One factor that makes finding out the risk of ibogaine treatment difficult is the variability of the amount of ibogaine and the exact substance administered (sometimes noribogaine, the active metabolite of ibogaine, was used directly). An earlier study found that the amount of ibogaine in root bark (of the Tabernanthe iboga bush) ranged from 0.6% to 11.2% (a 19-fold difference). The study analyzed both case reports from private clinics and clinical trials in hospitals. The former reported the most severe adverse events, whilst the latter only reported mild to moderate adverse events.
Although promising, ibogaine treatment doesn’t come without significant risks. For some, the risks are worth it to potentially break free from addiction. Future clinical trials should be able to better differentiate the risk at which dose level. Or second generation psychedelics such as 18-MC and Tabernanthalog could provide anti-addictive properties with lower to no cardiovascular risks. We will find out in the coming years.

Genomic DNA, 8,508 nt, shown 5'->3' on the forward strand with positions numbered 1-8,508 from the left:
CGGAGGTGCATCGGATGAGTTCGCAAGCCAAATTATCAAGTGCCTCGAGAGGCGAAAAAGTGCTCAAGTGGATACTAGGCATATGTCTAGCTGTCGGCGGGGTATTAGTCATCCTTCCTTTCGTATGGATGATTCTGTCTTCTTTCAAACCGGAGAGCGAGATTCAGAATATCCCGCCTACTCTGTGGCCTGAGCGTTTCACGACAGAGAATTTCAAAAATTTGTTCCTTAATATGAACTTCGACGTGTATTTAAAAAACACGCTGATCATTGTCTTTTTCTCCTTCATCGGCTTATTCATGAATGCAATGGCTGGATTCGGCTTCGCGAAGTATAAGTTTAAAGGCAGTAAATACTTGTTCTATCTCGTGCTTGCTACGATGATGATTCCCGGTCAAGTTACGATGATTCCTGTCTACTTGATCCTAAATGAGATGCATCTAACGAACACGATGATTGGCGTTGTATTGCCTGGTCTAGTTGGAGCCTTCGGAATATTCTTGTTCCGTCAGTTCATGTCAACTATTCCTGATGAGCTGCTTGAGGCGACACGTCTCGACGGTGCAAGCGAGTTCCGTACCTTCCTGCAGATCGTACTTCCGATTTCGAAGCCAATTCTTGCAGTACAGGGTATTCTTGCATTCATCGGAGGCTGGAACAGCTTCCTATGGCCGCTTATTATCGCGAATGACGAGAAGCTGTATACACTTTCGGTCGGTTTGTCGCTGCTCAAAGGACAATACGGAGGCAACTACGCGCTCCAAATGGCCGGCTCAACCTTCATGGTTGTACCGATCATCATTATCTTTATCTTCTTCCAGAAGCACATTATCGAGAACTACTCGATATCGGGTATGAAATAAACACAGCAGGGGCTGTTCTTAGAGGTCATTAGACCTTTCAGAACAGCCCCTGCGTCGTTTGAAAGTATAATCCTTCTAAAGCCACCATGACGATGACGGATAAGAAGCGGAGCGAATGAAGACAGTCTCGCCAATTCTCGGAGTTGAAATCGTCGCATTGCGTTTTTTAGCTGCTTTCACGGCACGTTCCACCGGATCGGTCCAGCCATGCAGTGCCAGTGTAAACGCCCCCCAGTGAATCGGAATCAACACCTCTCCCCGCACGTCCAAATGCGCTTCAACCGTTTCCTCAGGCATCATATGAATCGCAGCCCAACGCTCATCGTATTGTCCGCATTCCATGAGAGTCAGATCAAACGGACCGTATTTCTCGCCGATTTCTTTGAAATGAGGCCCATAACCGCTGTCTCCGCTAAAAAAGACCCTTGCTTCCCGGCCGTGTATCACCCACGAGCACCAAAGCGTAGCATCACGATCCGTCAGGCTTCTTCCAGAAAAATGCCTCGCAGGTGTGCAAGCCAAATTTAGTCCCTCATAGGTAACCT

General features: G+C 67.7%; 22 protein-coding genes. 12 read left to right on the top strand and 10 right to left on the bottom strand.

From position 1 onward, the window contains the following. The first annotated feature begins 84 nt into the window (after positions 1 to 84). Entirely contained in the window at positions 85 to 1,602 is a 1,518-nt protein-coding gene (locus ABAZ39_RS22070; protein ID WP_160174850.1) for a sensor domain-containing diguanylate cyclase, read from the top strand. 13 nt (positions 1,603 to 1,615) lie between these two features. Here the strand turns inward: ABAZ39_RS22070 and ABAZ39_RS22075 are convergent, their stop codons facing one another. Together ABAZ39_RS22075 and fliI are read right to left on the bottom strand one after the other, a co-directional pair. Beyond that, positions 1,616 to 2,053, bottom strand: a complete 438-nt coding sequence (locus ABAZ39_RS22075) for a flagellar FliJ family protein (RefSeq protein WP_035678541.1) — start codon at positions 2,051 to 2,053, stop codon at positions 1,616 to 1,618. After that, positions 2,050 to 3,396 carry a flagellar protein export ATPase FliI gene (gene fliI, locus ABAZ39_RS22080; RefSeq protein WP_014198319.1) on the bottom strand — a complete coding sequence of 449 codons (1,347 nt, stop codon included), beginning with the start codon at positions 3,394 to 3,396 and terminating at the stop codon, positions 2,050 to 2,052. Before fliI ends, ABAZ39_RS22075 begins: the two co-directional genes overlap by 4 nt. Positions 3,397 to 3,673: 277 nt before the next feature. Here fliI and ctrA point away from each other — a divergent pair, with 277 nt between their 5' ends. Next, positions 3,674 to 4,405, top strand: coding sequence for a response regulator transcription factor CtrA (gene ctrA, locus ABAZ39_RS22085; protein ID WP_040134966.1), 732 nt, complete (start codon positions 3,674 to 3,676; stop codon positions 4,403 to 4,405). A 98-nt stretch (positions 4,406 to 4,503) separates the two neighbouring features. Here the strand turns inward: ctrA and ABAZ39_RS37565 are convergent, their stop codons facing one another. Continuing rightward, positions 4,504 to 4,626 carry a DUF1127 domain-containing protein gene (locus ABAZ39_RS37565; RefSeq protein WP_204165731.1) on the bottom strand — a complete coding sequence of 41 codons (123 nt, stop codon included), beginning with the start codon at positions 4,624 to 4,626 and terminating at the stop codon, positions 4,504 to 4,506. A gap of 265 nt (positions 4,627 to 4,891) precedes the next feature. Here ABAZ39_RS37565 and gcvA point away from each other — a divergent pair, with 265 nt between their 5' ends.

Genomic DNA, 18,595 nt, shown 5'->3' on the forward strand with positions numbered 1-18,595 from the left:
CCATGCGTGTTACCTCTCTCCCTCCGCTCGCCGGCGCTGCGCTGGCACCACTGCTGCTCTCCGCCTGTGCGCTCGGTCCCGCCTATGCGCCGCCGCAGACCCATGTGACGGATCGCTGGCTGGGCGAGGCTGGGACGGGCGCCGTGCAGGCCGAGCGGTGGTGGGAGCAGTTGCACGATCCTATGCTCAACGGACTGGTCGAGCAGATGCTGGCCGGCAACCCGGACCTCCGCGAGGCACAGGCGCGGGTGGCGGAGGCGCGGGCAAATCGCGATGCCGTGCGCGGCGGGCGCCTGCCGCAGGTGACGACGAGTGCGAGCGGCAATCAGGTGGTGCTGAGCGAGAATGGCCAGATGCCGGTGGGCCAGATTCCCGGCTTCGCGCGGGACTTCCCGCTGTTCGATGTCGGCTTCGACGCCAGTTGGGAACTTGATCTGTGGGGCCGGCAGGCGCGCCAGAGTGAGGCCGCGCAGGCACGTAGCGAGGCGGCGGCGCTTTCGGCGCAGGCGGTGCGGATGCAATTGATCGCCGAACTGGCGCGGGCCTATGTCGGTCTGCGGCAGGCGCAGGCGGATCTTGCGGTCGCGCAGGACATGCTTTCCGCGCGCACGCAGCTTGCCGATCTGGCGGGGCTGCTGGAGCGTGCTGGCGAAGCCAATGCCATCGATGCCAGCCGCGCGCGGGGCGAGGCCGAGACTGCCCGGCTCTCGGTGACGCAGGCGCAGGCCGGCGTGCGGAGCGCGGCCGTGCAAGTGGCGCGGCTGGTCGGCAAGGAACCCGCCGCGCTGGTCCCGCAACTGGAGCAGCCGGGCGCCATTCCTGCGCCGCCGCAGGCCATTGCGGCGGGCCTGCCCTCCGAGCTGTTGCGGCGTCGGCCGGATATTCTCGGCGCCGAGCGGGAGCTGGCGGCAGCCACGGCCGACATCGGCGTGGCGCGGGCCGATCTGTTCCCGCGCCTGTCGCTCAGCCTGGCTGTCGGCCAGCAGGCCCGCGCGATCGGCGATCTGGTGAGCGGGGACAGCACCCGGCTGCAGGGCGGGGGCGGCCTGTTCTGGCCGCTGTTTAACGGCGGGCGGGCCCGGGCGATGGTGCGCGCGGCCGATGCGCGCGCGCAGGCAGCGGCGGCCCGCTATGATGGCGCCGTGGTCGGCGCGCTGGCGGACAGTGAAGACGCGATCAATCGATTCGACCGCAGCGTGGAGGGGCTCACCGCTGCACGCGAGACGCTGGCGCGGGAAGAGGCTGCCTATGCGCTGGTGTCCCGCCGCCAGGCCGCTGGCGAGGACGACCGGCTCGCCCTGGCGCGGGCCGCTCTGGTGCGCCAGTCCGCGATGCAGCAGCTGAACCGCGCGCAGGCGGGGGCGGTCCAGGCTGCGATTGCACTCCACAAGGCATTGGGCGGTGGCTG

The data comes from studies conducted between 2015 and 2020 and most were case studies.
Ibogaine is the main alkaloid of the African shrub Tabernanthe iboga and produces hallucinogenic and psychostimulant effects. However, several cases of fatalities and serious adverse events are associated with ibogaine/noribogaine use.
Ibogaine is the main alkaloid of the African shrub Tab ernanthe iboga, and it has been used for centuries for medicinal and religious purposes. It was discovered in 1962 that ibogaine had anti-addictive effects, and since then, many studies have been conducted assessing its potential effects in animal models of substance use disorders.
Ibogaine has been observed to reduce the self-administration of morphine and heroin in rats and to eliminate the withdrawal syndrome induced by naloxone or naltrexone. However, ibogaine’s pharmacokinetics is relevant for its antiaddictive effects in non-human primates. Ibogaine has been found to have significant anti-addictive properties, however, most studies are open label and therefore causation cannot be established. A randomized, double-blind, placebo-controlled, single-dose clinical trial was conducted, but no reductions in the opioid withdrawal syndrome were observed.